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been fo well received, that notwithftanding the price of it was four times greater than before, the fale increased double the number every year. The Work is now generally known and esteemed; and I having the honour to hear your LORDSHIP fay, that a smaller edition of it would be grateful to the world, immediately refolved upon printing it in this volume, of which I moft humbly beg your acceptance, from,



ever obliged Servant.

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ROM a family, and town of his name. in Oxfordshire, our Author derived his descent; but he was born at London in the year 1608. The Publisher of his Works in Profe (on whofe veracity fome part of this narrative must entirely depend) dates his birth two years earlier than this: but contradicting himself afterwards in his own computation, I reduce it to the time.


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Mr. To LAND.

that Monfieur Bayle hath affigned; and for
the fame reafon which prevailed with him
to affign it. His father, John Milton, by
profeffion a Scrivener, lived in a reputable
manner on a competent eftate, entirely
his own acquifition; having been early
difinherited by his parents for renouncing
the communion of the church of Rome,
to which they were zealously devoted.
By his wife Sarah Cafton he had like-
wife one daughter, named Anna; and
another fon, Chriftopher, whom he train-
ed to the practice of the common law;
who in the great rebellion adhered to the
royal cause and in the reign of king
James II. by too eafy a compliance with
the doctrines of the court, both religious
and civil, he attained to the dignity of
being made a judge of the common pleas;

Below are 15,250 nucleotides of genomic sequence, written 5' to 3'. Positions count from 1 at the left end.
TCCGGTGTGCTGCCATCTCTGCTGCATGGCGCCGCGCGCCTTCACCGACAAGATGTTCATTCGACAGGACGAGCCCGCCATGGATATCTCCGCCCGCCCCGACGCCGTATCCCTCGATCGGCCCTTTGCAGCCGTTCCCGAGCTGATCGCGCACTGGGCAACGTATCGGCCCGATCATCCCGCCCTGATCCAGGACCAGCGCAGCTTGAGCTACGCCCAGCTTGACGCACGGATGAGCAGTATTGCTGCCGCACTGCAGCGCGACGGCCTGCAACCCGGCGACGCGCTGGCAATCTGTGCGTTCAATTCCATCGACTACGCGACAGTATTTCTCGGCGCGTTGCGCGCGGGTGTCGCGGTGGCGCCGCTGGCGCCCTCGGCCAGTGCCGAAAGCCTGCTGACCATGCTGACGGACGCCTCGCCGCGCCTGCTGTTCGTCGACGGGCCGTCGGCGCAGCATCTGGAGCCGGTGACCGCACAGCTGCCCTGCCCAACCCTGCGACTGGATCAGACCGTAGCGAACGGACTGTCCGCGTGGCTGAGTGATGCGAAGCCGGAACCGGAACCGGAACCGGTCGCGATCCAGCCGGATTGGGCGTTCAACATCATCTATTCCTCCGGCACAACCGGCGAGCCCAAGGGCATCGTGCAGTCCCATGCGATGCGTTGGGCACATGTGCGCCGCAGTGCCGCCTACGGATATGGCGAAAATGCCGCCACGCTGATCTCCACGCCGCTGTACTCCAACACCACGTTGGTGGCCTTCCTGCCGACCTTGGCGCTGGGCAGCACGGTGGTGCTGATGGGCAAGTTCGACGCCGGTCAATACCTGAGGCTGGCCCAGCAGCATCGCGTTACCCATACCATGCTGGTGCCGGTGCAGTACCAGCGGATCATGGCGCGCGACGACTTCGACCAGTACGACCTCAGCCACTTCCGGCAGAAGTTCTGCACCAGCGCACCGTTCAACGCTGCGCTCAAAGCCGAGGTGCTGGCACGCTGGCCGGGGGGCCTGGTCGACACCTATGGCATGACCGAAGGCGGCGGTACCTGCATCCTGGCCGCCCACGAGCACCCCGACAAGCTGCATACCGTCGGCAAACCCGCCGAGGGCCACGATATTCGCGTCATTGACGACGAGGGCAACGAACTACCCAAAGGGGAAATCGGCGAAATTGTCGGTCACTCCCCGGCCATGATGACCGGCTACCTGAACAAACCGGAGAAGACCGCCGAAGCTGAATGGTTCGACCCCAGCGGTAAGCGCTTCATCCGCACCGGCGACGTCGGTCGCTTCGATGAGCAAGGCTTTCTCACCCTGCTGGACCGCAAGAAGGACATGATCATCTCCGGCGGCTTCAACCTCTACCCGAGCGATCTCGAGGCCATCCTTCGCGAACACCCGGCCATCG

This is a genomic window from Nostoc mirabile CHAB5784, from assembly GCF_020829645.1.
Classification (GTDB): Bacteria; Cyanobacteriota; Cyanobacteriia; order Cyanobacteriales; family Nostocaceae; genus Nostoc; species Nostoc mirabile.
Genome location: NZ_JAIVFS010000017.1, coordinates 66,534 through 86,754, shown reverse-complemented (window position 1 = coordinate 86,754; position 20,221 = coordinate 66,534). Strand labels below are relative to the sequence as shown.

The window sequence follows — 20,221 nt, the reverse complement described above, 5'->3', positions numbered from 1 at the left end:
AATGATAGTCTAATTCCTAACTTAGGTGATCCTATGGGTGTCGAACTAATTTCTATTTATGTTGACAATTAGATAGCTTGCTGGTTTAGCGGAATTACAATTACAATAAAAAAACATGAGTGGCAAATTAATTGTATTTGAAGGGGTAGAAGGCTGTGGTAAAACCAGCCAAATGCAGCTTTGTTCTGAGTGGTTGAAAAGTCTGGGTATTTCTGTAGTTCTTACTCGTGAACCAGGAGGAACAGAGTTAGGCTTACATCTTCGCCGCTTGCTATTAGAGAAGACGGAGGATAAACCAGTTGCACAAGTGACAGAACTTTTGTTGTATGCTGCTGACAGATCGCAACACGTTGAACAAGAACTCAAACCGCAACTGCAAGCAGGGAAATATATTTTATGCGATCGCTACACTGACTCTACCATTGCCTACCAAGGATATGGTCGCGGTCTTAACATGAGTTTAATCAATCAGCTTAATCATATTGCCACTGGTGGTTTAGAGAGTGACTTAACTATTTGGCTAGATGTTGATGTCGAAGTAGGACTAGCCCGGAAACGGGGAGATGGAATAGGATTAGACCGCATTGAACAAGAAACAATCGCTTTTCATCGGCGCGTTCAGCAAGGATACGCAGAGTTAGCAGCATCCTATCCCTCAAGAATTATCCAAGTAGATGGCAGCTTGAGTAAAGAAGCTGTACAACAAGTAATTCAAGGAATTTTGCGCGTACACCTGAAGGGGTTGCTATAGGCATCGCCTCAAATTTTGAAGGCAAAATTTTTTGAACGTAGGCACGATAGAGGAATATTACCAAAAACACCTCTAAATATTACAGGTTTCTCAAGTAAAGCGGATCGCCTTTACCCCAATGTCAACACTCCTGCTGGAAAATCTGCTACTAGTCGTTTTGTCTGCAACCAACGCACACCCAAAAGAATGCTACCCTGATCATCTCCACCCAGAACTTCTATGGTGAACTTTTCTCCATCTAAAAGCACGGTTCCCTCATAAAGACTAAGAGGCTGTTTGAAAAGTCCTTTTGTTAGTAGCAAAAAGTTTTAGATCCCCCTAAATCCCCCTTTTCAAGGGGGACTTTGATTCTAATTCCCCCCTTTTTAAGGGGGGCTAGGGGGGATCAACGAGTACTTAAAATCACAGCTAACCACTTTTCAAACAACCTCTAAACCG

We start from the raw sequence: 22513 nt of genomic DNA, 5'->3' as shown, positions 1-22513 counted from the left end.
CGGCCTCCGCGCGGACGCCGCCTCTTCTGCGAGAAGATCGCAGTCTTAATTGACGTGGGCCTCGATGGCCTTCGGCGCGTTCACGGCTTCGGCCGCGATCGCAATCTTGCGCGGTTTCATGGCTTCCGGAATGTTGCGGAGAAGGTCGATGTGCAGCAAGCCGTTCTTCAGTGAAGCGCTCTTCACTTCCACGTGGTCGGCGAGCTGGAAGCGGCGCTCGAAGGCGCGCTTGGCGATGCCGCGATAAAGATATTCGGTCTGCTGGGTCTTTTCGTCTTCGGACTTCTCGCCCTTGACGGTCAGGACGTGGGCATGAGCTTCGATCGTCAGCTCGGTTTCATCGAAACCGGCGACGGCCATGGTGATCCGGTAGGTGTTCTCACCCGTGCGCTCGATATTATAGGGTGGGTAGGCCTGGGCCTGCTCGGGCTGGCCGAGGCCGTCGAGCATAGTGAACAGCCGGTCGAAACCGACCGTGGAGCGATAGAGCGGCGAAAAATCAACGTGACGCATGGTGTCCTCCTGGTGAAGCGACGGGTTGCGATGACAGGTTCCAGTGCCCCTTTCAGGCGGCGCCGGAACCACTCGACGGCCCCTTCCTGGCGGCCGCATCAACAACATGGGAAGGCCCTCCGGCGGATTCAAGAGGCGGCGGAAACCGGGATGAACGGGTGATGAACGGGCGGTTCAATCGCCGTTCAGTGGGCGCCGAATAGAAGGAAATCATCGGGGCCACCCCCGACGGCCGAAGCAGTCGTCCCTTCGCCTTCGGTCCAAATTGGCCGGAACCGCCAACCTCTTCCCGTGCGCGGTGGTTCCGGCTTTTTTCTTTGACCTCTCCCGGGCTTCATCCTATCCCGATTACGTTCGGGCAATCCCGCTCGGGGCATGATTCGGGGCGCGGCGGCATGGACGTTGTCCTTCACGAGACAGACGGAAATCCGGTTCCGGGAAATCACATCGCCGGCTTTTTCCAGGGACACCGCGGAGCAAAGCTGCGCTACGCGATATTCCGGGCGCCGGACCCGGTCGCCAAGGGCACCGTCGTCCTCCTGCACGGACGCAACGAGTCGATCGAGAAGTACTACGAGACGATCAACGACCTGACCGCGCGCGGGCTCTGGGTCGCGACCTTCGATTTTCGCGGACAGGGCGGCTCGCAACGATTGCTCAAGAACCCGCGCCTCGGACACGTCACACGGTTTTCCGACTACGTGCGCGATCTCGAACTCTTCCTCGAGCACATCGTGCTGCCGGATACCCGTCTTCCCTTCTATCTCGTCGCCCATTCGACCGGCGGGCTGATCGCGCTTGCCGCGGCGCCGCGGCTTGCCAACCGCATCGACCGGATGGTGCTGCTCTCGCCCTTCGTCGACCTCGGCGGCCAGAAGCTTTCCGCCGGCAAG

of which he died divefted not long after
the Revolution.



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An. Etat. 12.

BUT JOHN, the fubject of the present effay, was the favourite of his father's hopes, who, to cultivate the great genius which early difplayed itself, was at the expense of a domeftic tutor: whose care and capacity his pupil hath gratefully celebrated in an excellent Latin elegy; the fourth in the present collection. At his initiation he is faid to have applyed himself to letters with fuch indefatigable industry, that he rarely was prevailed with to quit his ftudies before mid-night which not only made him frequently fubject to fevere pains in his head; but likewife occafioned that weakness in his eyes, which terminated in a total privation of fight. From a domeftic education he was removed to St. Paul's School, to complete his acquaintance with the claffics under the care of Dr. Gill: and after a short stay there, was tranfplanted to Chrift's

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Christ's college in Cambridge, An. Etat. 15. where he distinguished himself

in all kinds of academical exercises. Of this fociety he continued a Member 'till he commenced mafter of arts; and then leaving the university, he returned to his father; who had quitted the Town, and lived at Horton in BuckingAn. Etat. 23. hamshire; where he purfued his studies with unparalleled affiduity and fuccefs.

AFTER fome years spent in this ftudious retirement, his mother died: and then he prevailed with his father to gratify an inclination he had long entertained, of seeing foreign countries. Sir Henry Wotton, at that time provost of Eaton An. Etat.30. college, gave him a letter of

advice for the direction of his travels : but by not observing an excellent maxim in

I penfieri firetti, ed il vifo sciolto.

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